Only intelligent, well-conditioned, and well-prepared individuals should undertake a PresiTraverse, especially if the weather isn’t perfect. Fog or drizzle will make the trip take much longer, both by making the ever present, often algae-covered rocks more slippery, and also by making trails harder to follow. Numerous cairns mark the paths in the White Mountains, but they are not hard to miss, and to venture out without a good map, and prior study of the various routes, is a dubious undertaking at best - but one that many, nevertheless, far too often seem to take. One such example was a man I met the evening after my climb. He was planning on finishing the portion of the Appalachian trail that goes over Mt. Washington, counting on following the white dashes of paint marking that route. His “plans” included staying at the Mt. Washington Hotel at the “top” of the mountain if the weather turned bad. I had to tell him that he was about a hundred years too late, there was no such hotel, and the white dashes were few and far between and totally insufficient for guidance in bad fog. Further, he had no understanding of the trails offering bailout points off of the ridges during extremes of inclement weather. I told him that he had a good chance of becoming a new entry in a future revised edition of the morbid but fascinating book Not Without Peril: 150 Years of Misadventure on the Presidential Range of New Hampshire, by Nicholas Howe.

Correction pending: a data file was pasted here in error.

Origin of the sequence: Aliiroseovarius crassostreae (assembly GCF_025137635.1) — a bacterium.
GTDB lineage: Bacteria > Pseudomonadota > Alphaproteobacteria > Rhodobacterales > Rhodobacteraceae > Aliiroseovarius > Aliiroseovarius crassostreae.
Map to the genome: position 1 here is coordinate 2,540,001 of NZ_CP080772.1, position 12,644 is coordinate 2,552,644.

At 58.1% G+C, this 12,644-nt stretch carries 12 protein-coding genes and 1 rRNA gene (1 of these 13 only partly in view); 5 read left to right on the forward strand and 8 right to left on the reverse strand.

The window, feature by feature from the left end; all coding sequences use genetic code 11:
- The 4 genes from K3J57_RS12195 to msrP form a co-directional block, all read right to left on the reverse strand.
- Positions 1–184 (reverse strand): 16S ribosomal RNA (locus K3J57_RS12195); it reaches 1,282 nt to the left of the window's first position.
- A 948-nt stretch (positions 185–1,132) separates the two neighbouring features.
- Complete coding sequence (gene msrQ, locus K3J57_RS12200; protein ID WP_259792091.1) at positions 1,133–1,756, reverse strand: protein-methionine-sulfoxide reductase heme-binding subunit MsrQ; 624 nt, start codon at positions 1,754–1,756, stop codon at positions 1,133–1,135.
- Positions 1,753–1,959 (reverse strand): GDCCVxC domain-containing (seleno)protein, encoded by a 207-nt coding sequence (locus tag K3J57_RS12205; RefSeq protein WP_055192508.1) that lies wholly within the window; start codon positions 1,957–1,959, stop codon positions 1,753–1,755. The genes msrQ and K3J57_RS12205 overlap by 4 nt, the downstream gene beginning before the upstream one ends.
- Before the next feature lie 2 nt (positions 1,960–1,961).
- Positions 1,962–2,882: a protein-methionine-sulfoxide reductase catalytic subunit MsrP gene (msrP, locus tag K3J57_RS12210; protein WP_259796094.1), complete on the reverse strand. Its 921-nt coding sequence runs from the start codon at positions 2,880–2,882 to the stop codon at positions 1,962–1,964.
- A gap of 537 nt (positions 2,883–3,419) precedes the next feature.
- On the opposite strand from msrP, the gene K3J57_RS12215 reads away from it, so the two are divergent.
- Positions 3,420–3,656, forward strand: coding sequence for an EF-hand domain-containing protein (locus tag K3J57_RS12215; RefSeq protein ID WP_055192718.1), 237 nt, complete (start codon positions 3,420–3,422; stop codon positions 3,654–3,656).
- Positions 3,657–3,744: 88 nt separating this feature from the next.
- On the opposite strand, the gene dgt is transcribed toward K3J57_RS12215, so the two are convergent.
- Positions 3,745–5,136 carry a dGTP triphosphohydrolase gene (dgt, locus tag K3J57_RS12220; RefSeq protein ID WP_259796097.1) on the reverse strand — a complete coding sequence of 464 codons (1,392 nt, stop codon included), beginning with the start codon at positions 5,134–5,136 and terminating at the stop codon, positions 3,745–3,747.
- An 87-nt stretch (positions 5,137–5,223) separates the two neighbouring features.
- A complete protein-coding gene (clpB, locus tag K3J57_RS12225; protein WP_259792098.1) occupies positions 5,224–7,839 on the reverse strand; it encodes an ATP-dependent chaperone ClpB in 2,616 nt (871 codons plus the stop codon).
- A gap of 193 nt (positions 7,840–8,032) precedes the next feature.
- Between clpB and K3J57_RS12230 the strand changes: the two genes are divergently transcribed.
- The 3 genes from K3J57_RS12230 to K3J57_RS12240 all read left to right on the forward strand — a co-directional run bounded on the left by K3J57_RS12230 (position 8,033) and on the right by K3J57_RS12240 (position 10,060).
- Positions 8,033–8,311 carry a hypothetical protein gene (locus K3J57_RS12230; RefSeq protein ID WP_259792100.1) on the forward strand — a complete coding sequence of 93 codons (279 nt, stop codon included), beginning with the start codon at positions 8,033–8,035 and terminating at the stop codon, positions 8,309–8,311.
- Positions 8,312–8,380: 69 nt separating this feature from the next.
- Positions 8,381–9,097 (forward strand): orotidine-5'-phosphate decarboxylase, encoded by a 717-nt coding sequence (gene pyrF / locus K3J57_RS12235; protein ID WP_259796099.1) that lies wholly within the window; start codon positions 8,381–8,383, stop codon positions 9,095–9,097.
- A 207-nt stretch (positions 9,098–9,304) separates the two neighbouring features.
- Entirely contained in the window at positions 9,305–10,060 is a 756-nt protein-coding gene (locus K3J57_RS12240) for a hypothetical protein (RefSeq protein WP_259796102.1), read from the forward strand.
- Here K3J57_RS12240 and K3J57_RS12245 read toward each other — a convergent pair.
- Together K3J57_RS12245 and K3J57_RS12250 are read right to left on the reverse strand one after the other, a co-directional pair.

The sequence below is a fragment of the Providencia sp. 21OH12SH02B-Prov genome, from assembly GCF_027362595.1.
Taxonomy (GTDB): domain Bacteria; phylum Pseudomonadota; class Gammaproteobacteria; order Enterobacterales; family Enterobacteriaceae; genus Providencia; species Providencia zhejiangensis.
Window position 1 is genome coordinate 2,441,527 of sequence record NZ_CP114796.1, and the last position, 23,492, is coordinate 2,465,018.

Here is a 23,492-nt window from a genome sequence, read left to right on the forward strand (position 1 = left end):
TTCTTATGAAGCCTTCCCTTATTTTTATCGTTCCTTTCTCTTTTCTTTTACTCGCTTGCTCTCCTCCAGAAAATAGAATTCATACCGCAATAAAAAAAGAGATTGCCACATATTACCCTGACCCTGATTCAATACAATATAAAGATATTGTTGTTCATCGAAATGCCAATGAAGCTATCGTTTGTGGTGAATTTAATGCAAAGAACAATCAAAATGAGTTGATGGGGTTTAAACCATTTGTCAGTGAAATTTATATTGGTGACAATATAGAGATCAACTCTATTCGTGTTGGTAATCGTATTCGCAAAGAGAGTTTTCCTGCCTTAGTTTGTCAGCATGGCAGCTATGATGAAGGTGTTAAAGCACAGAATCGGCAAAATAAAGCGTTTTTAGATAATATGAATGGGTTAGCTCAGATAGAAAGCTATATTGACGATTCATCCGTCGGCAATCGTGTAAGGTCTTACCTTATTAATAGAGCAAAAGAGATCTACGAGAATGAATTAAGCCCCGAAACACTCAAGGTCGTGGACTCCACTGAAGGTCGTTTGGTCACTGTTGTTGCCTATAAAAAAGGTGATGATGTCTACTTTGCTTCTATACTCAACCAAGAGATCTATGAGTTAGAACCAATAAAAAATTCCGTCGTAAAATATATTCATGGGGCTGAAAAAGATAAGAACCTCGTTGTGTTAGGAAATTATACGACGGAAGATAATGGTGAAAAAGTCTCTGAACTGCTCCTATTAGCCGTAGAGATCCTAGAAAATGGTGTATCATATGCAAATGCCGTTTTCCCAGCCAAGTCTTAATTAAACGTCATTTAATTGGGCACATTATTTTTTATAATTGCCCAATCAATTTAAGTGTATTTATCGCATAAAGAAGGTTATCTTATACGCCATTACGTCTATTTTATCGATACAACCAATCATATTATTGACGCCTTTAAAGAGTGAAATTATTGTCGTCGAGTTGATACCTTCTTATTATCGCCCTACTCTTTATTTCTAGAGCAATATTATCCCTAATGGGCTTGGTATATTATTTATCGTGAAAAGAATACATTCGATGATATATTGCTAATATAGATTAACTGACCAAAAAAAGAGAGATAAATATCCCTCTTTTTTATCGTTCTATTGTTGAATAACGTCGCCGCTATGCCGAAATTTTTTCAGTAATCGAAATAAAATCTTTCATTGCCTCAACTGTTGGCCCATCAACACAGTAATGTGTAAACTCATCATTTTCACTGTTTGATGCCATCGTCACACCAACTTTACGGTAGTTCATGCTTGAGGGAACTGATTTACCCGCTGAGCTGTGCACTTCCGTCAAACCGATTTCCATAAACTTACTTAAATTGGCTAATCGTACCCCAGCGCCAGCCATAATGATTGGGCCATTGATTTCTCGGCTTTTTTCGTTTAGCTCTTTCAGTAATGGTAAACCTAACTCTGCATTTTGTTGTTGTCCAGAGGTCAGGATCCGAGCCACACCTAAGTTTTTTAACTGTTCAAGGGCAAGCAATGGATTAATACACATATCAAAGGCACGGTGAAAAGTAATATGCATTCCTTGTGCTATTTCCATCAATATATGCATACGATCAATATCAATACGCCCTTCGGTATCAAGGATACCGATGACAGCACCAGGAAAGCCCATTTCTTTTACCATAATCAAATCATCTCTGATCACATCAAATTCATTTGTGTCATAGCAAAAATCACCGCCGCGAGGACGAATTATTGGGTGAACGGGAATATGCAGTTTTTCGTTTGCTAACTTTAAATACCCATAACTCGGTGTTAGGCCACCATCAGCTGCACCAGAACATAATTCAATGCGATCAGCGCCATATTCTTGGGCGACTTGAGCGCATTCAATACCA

Duly warned, I carried a Camelback RimRunner stuffed with rain pants and windbreaker, tights, fleece, compass, water and food. The day I ventured out, however, was near picture-perfect, with mostly sunny blue skies and a balmy summit temperature of 62 degrees. (The average for mid-September is 34-46, the all-time high 69, and the low 9. The bitter winter conditions bring the yearly average down to just 27, and there is 200 inches of permafrost in the ground at all times). The week before had been in the 30’s and 40’s with rain, fog, freezing fog, zero visibility, so I was anticipating much less benign conditions. As it was I didn’t even put on a T-shirt until near the summit, and even with 50 mile an hour gusts of wind still felt a bit warm. This was a remarkable stroke of luck, for the day before and the day after my run it rained heavily.